The conquest of Tenerife

The Adelantado Alonso Fernández de Lugo began the conquest of Tenerife on 1 May 1494, after a series of failed attempts. By then, Tenerife was the only Island that remained unconquered after Fernández de Lugo succeeded in taking over Gran Canaria and La Palma. The Catholic Monarchs themselves encouraged the campaign, which went on for two years. It started with the Spaniards disembarking on the coast of Santa Cruz de Tenerife, close to the city's historic quarter. At the time, the Island was divided into nine kingdoms governed by Guanche Menceys, Four of whom made pacts with the conquistadors, whilst the others stood strong. The Castilian expedition comprised several hundred men, including Spaniards and Canarians from other islands, who together succeeded from the very beginning in reaching amicable agreements with the so-called peaceful realms: Güímar, Adeje, Abona and Anaga. Based in their camp in La Laguna de Aguere, which has since been known as the district of Gracia (meaning Grace), they conferred with the leader of the war realms, Bencomo. In response to the Adelantado's orders to surrender, Mencey Bencomo replied that he would be welcome as long he came in peace, but that he would otherwise have to leave the Island or prepare to fight.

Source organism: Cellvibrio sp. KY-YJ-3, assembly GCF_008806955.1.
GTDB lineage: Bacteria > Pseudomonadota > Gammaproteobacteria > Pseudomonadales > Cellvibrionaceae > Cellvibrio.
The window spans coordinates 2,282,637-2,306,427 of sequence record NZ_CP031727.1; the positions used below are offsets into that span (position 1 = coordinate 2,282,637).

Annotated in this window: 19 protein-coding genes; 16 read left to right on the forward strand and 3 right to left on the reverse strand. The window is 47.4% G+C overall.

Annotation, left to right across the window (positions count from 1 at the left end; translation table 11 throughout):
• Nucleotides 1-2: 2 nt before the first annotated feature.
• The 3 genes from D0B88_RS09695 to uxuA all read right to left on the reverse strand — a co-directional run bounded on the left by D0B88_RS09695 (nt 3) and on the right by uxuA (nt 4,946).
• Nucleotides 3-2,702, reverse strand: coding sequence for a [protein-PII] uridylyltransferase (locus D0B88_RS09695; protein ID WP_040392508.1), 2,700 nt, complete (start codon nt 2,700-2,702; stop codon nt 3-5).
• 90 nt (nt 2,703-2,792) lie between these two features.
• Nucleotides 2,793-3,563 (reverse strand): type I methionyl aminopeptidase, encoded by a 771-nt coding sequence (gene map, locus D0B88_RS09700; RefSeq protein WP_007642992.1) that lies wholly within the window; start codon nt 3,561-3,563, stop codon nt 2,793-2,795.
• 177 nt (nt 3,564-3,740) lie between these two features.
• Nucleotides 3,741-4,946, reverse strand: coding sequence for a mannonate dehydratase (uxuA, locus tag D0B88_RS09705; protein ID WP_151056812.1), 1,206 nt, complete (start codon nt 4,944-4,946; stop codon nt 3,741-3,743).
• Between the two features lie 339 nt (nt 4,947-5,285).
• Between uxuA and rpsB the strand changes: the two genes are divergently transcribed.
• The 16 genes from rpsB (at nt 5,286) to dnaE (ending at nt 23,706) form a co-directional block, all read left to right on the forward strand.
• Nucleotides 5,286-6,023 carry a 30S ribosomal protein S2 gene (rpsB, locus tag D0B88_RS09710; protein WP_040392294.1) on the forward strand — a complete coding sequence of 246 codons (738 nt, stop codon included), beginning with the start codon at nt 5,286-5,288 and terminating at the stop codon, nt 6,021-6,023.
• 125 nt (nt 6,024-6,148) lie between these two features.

Disregarding the Guanche king's advice, the Spaniards set out into the Valley of La Orotava in search of livestock. On their return, they were ambushed and defeated by the aborigines in the fight known as the Battle of the Acentejo Ravine. This forced the conquistadors to retreat to Gran Canaria, though they returned in 1495 and took claim of the Island by force, defeating the Guanche people in the battles of La Laguna and La Victoria de Acentejo. An epidemic of the plague had broken out among the Guanches, which significantly decreased their population. Finally, in February 1496, the Island of Tenerife fell under the Castilian Crown. Many of its inhabitants were turned into slaves, despite the fact that in 1434 Pope Eugene IV had banned the slave trade with the inhabitants of the Canary Islands. The last operations of the conquest were limited to quashing the scarce resistance that remained in Tenerife, capturing slaves and gathering livestock. In 1511, it was ordered that all Guanches who were being held prisoner be released.